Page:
Boards, universities, Alberta Health Services salaries may be revealed next year
Bill 5 aims to start public disclosure of salaries at agencies, boards and committees
Compensation paid to Alberta professors, health executives and physicians will be revealed next June if the government passes a new law that extends the so-called "sunshine list" for high-paid employees.
Justice Minister Kathleen Ganley introduced Bill 5, the Public Sector Transparency Act, in the Alberta legislature Thursday.
"This government is serious about increasing transparency and this bill will show Albertans how their tax dollars are being spent," she said.
The Alberta government already reveals the salaries of 3,556 employees making over $100,000 a year.
The proposed legislation extends disclosure to 157 boards, agencies and commissions under the Alberta Public Agencies Governance Act, including Alberta Health Services, Travel Alberta and all post-secondary institutions.
Compensation paid to board members of these bodies will be disclosed, regardless of the amount.
Employees of these agencies, boards and commissions including Covenant Health, AHS and all post-secondary institutions are included, if they make more than $125,000 a year.
Doctors will have to disclose all payments they receive from the provincial government, AHS, the Alberta Medical Association and bodies like Covenant Health. That includes all fee for service billings.
The legislation gives school boards and municipalities the legal ability to disclose their employee salaries, but the decision to do that is left up to them.
The government will continue to post salaries of employees already covered under the sunshine list. The threshold has been raised to $104.754 to account for inflation.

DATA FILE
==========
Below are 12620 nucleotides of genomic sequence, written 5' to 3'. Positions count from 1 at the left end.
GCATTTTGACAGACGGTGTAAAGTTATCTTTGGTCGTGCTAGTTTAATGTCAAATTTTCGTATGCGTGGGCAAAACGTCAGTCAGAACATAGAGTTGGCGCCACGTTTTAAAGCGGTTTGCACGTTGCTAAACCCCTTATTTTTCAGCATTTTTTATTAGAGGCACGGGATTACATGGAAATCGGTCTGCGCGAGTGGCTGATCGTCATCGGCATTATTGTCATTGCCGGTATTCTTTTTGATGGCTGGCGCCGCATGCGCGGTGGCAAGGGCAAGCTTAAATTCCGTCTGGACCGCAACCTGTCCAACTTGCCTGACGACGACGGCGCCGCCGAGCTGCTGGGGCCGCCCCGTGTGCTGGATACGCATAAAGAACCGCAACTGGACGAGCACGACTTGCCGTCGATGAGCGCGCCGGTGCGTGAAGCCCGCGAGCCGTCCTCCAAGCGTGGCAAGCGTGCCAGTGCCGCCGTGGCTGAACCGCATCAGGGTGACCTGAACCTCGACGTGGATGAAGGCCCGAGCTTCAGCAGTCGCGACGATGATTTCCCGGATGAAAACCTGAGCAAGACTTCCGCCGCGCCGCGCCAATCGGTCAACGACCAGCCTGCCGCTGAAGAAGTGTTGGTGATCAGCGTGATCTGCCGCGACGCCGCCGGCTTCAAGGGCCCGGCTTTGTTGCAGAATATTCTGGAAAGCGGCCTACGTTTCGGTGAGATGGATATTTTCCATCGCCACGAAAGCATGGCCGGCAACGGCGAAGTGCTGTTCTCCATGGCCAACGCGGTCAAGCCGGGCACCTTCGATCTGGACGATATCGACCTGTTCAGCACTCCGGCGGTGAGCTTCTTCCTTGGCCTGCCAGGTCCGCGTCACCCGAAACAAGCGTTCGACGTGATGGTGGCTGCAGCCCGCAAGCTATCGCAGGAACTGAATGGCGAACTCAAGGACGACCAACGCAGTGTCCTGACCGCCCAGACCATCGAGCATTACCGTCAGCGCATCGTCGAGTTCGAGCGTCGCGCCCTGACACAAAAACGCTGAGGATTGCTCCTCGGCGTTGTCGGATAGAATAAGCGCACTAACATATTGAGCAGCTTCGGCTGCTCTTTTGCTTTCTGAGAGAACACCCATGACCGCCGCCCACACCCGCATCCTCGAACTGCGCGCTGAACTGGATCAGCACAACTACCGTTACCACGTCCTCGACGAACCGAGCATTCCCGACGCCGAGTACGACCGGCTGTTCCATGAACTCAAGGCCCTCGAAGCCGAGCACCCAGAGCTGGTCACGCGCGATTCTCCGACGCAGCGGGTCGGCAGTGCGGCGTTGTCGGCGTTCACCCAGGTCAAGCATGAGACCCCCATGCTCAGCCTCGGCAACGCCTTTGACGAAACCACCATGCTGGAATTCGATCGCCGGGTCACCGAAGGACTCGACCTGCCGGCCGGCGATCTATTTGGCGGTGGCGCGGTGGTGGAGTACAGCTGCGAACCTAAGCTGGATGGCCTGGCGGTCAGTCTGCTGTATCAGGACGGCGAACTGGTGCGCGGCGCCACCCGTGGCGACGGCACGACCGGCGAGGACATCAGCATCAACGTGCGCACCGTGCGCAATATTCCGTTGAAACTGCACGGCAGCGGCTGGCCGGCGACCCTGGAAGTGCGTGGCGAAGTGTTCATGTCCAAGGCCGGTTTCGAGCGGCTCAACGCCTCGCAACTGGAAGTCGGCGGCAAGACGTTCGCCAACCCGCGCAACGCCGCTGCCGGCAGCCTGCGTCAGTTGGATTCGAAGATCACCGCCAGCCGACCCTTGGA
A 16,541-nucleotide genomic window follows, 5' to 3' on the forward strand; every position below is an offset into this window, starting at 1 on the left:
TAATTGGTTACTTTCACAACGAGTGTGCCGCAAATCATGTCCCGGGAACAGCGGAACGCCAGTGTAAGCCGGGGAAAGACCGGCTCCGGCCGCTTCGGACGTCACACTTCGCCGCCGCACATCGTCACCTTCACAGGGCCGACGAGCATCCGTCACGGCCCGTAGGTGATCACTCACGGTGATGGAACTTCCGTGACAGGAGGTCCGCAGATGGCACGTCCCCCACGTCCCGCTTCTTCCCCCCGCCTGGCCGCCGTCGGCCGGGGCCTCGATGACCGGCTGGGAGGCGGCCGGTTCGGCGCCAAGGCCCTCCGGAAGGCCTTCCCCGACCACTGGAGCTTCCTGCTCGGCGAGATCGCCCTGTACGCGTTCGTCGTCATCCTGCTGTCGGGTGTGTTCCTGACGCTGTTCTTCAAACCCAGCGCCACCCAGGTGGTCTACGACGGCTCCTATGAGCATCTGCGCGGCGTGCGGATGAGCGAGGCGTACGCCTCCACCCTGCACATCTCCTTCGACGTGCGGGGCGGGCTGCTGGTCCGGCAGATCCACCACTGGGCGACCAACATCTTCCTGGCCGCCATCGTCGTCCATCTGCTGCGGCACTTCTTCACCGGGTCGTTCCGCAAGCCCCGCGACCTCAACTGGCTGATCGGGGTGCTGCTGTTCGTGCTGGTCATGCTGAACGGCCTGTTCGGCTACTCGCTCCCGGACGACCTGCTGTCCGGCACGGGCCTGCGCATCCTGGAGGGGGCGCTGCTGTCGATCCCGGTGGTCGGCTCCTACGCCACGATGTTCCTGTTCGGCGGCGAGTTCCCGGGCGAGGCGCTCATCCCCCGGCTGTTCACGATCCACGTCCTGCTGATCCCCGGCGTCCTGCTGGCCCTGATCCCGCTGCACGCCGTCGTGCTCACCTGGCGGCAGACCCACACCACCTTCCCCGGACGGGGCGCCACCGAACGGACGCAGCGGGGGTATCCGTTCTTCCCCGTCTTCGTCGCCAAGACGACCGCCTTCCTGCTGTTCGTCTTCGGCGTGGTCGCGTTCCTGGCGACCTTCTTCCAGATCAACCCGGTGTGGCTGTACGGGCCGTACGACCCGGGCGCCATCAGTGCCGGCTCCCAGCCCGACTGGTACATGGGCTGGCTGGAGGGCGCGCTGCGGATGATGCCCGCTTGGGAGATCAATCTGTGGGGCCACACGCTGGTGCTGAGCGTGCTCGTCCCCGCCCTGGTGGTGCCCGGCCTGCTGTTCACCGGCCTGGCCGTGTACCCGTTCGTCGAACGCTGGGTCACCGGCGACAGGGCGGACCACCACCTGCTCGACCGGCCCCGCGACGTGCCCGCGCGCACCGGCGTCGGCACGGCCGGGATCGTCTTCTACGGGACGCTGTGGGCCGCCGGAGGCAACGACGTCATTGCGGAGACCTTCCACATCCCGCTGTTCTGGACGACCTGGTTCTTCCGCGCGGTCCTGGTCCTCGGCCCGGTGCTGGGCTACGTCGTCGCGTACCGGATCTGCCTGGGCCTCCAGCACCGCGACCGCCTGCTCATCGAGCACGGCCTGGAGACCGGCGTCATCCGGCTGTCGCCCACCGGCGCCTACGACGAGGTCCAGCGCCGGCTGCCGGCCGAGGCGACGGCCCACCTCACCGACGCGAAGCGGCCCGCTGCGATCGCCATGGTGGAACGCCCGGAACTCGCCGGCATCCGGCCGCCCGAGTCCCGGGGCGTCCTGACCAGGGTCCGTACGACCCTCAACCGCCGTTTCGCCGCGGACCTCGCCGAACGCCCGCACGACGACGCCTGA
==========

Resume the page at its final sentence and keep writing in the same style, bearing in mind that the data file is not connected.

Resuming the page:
Salaries will be revealed each year, with the first disclosure occurring on or around June 30, 2016.
The bill allows the minister to exempt employees who feel their personal safety may be threatened if their salary is revealed.
The threshold is set at $125,000 for agencies, boards and commissions so employers don't have to remove overtime from T4s to find the base salary rate. Ganley said this would help reduce administrative costs, but opposition members say the $104,754 threshold should apply to everyone.
"It doesn't make any sense to us to have two different standards across the government," said Jason Nixon, the Wildrose critic for accountability. "We believe that the NDP need to give Albertans a bit better of an explanation today than what they've already given."
The boards, agencies and commissions affected by the bill are either funded completely by the Alberta government or have at least half their members appointed by the province.
The first salary sunshine list was released in January 2014. It gave Albertans their first look at about 3,100 government employees who made over $100,000 a year in 2012 and 2013.